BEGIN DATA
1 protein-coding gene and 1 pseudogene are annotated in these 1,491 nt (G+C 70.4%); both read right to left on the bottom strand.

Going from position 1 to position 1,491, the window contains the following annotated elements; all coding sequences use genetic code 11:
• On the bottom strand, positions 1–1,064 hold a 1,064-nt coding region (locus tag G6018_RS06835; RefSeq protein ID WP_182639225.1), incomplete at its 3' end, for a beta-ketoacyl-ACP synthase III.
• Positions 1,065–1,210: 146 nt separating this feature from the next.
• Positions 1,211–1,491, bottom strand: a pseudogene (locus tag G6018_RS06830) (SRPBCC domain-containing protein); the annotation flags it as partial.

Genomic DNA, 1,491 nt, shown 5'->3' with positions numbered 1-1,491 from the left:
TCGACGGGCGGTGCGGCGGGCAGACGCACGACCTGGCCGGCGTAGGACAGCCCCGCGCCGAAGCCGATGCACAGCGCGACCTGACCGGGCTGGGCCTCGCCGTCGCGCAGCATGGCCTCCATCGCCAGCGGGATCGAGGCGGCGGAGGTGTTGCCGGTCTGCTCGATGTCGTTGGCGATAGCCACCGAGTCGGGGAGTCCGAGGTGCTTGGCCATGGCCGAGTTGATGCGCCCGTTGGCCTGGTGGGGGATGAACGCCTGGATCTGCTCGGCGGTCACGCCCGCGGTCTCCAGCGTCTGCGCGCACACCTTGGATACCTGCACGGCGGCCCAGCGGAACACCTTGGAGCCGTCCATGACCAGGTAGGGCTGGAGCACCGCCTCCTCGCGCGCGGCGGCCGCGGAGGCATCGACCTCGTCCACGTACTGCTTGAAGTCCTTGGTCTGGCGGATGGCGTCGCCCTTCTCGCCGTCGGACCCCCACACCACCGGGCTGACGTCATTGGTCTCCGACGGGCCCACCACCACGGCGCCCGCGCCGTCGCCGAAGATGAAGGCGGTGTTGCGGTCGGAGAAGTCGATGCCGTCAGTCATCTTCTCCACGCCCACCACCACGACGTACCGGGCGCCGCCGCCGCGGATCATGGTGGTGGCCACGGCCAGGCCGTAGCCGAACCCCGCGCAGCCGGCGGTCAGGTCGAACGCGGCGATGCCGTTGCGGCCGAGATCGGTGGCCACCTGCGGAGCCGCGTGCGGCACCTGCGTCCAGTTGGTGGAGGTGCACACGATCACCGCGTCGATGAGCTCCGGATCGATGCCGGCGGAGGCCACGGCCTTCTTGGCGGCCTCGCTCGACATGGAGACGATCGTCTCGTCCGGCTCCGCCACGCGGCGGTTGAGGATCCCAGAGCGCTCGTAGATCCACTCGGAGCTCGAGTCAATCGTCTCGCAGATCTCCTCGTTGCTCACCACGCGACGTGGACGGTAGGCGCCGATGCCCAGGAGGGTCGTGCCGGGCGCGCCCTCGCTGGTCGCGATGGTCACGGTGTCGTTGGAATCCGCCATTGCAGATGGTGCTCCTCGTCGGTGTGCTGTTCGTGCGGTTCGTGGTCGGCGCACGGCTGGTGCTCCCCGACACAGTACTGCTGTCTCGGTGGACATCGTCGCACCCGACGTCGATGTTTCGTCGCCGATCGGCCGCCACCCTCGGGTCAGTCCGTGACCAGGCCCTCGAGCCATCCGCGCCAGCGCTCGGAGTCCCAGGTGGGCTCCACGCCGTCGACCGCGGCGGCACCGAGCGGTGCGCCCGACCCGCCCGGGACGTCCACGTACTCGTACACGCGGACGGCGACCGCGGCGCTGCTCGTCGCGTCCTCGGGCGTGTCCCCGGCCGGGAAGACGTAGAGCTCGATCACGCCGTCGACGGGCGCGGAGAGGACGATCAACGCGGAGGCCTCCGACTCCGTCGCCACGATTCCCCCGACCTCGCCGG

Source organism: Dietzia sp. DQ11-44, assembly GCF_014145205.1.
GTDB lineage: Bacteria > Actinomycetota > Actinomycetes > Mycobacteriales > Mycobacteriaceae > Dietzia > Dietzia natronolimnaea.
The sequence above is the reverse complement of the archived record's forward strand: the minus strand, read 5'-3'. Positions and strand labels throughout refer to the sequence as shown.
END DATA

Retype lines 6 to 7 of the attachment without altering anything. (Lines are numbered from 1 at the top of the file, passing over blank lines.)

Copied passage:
Genomic DNA, 1,491 nt, shown 5'->3' with positions numbered 1-1,491 from the left:
TCGACGGGCGGTGCGGCGGGCAGACGCACGACCTGGCCGGCGTAGGACAGCCCCGCGCCGAAGCCGATGCACAGCGCGACCTGACCGGGCTGGGCCTCGCCGTCGCGCAGCATGGCCTCCATCGCCAGCGGGATCGAGGCGGCGGAGGTGTTGCCGGTCTGCTCGATGTCGTTGGCGATAGCCACCGAGTCGGGGAGTCCGAGGTGCTTGGCCATGGCCGAGTTGATGCGCCCGTTGGCCTGGTGGGGGATGAACGCCTGGATCTGCTCGGCGGTCACGCCCGCGGTCTCCAGCGTCTGCGCGCACACCTTGGATACCTGCACGGCGGCCCAGCGGAACACCTTGGAGCCGTCCATGACCAGGTAGGGCTGGAGCACCGCCTCCTCGCGCGCGGCGGCCGCGGAGGCATCGACCTCGTCCACGTACTGCTTGAAGTCCTTGGTCTGGCGGATGGCGTCGCCCTTCTCGCCGTCGGACCCCCACACCACCGGGCTGACGTCATTGGTCTCCGACGGGCCCACCACCACGGCGCCCGCGCCGTCGCCGAAGATGAAGGCGGTGTTGCGGTCGGAGAAGTCGATGCCGTCAGTCATCTTCTCCACGCCCACCACCACGACGTACCGGGCGCCGCCGCCGCGGATCATGGTGGTGGCCACGGCCAGGCCGTAGCCGAACCCCGCGCAGCCGGCGGTCAGGTCGAACGCGGCGATGCCGTTGCGGCCGAGATCGGTGGCCACCTGCGGAGCCGCGTGCGGCACCTGCGTCCAGTTGGTGGAGGTGCACACGATCACCGCGTCGATGAGCTCCGGATCGATGCCGGCGGAGGCCACGGCCTTCTTGGCGGCCTCGCTCGACATGGAGACGATCGTCTCGTCCGGCTCCGCCACGCGGCGGTTGAGGATCCCAGAGCGCTCGTAGATCCACTCGGAGCTCGAGTCAATCGTCTCGCAGATCTCCTCGTTGCTCACCACGCGACGTGGACGGTAGGCGCCGATGCCCAGGAGGGTCGTGCCGGGCGCGCCCTCGCTGGTCGCGATGGTCACGGTGTCGTTGGAATCCGCCATTGCAGATGGTGCTCCTCGTCGGTGTGCTGTTCGTGCGGTTCGTGGTCGGCGCACGGCTGGTGCTCCCCGACACAGTACTGCTGTCTCGGTGGACATCGTCGCACCCGACGTCGATGTTTCGTCGCCGATCGGCCGCCACCCTCGGGTCAGTCCGTGACCAGGCCCTCGAGCCATCCGCGCCAGCGCTCGGAGTCCCAGGTGGGCTCCACGCCGTCGACCGCGGCGGCACCGAGCGGTGCGCCCGACCCGCCCGGGACGTCCACGTACTCGTACACGCGGACGGCGACCGCGGCGCTGCTCGTCGCGTCCTCGGGCGTGTCCCCGGCCGGGAAGACGTAGAGCTCGATCACGCCGTCGACGGGCGCGGAGAGGACGATCAACGCGGAGGCCTCCGACTCCGTCGCCACGATTCCCCCGACCTCGCCGG